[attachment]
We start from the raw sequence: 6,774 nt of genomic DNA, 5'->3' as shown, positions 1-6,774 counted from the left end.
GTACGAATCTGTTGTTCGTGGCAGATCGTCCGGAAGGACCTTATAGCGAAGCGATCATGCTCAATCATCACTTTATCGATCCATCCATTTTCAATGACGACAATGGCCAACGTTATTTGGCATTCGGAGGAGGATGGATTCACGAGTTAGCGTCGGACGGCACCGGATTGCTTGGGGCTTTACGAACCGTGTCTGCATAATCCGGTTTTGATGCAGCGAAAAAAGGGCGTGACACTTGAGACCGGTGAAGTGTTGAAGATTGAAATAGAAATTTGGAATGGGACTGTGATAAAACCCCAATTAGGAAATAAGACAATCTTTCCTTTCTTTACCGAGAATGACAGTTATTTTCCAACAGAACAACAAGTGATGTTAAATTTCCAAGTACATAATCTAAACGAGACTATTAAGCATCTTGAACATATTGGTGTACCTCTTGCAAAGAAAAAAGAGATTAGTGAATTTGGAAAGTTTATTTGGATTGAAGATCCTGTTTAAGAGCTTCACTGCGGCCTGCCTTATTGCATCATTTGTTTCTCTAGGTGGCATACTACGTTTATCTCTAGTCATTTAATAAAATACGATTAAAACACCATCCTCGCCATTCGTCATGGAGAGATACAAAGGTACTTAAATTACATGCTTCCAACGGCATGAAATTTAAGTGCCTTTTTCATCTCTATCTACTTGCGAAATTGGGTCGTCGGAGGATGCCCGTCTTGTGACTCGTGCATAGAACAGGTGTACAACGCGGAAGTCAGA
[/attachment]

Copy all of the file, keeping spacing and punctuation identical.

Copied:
We start from the raw sequence: 6,774 nt of genomic DNA, 5'->3' as shown, positions 1-6,774 counted from the left end.
GTACGAATCTGTTGTTCGTGGCAGATCGTCCGGAAGGACCTTATAGCGAAGCGATCATGCTCAATCATCACTTTATCGATCCATCCATTTTCAATGACGACAATGGCCAACGTTATTTGGCATTCGGAGGAGGATGGATTCACGAGTTAGCGTCGGACGGCACCGGATTGCTTGGGGCTTTACGAACCGTGTCTGCATAATCCGGTTTTGATGCAGCGAAAAAAGGGCGTGACACTTGAGACCGGTGAAGTGTTGAAGATTGAAATAGAAATTTGGAATGGGACTGTGATAAAACCCCAATTAGGAAATAAGACAATCTTTCCTTTCTTTACCGAGAATGACAGTTATTTTCCAACAGAACAACAAGTGATGTTAAATTTCCAAGTACATAATCTAAACGAGACTATTAAGCATCTTGAACATATTGGTGTACCTCTTGCAAAGAAAAAAGAGATTAGTGAATTTGGAAAGTTTATTTGGATTGAAGATCCTGTTTAAGAGCTTCACTGCGGCCTGCCTTATTGCATCATTTGTTTCTCTAGGTGGCATACTACGTTTATCTCTAGTCATTTAATAAAATACGATTAAAACACCATCCTCGCCATTCGTCATGGAGAGATACAAAGGTACTTAAATTACATGCTTCCAACGGCATGAAATTTAAGTGCCTTTTTCATCTCTATCTACTTGCGAAATTGGGTCGTCGGAGGATGCCCGTCTTGTGACTCGTGCATAGAACAGGTGTACAACGCGGAAGTCAGA